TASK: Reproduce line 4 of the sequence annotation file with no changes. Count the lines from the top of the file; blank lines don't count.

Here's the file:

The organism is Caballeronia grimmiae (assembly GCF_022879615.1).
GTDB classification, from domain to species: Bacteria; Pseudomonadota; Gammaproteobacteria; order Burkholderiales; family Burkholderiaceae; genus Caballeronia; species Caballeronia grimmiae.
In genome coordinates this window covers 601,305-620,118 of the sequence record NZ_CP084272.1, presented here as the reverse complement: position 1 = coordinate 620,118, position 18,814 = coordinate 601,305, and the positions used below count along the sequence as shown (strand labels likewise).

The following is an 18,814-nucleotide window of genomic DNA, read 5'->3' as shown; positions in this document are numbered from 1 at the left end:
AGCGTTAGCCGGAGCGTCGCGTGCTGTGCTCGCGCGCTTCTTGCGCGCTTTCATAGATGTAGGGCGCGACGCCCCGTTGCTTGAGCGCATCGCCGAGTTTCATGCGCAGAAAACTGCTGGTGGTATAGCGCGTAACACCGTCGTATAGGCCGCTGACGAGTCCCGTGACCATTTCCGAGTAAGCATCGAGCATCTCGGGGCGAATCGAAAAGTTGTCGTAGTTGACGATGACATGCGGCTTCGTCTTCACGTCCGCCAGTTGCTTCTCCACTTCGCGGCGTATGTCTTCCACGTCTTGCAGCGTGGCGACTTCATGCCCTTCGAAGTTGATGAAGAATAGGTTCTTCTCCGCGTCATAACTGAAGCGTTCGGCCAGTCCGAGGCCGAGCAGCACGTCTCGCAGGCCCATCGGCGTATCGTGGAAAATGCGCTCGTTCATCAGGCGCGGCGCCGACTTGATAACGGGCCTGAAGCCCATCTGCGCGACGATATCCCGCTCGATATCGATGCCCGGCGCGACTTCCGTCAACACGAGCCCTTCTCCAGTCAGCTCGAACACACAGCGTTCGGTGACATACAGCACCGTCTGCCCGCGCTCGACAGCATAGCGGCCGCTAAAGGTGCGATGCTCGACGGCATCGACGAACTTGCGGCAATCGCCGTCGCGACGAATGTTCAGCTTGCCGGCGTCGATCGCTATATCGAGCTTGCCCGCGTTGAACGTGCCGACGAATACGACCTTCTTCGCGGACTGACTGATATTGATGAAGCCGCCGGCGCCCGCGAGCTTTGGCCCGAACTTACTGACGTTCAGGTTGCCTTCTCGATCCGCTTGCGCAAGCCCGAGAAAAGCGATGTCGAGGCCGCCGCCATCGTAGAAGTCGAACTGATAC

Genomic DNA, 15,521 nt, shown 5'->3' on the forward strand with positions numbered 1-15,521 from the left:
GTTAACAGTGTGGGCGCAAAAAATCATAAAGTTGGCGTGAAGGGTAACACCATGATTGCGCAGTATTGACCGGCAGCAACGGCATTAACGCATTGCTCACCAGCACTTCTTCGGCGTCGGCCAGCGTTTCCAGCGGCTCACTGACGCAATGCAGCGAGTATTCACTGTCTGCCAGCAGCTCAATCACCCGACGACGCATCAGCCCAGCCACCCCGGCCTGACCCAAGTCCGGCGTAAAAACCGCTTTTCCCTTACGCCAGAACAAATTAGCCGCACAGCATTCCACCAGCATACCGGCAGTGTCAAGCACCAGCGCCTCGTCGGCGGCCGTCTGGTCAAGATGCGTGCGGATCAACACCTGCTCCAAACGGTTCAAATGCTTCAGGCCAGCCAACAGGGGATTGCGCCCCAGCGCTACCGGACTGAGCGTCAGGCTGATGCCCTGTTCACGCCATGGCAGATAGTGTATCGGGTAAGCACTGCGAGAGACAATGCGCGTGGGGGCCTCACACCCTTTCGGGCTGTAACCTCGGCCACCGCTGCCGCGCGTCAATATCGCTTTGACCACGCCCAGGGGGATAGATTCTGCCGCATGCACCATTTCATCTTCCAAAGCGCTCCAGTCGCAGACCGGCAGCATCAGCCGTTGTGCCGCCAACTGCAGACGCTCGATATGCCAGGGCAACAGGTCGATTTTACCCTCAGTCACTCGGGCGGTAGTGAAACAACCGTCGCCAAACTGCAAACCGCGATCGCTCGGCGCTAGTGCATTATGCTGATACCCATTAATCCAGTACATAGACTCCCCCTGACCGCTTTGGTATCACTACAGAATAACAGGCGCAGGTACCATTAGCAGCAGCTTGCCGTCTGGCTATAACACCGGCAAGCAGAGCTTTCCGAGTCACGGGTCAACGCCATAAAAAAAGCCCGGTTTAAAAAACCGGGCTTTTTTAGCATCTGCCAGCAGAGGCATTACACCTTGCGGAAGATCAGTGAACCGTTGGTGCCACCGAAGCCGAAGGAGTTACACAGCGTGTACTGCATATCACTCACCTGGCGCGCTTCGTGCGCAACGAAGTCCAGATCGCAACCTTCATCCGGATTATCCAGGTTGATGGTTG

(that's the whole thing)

The following is an 18,814-nucleotide window of genomic DNA, read 5'->3' as shown; positions in this document are numbered from 1 at the left end: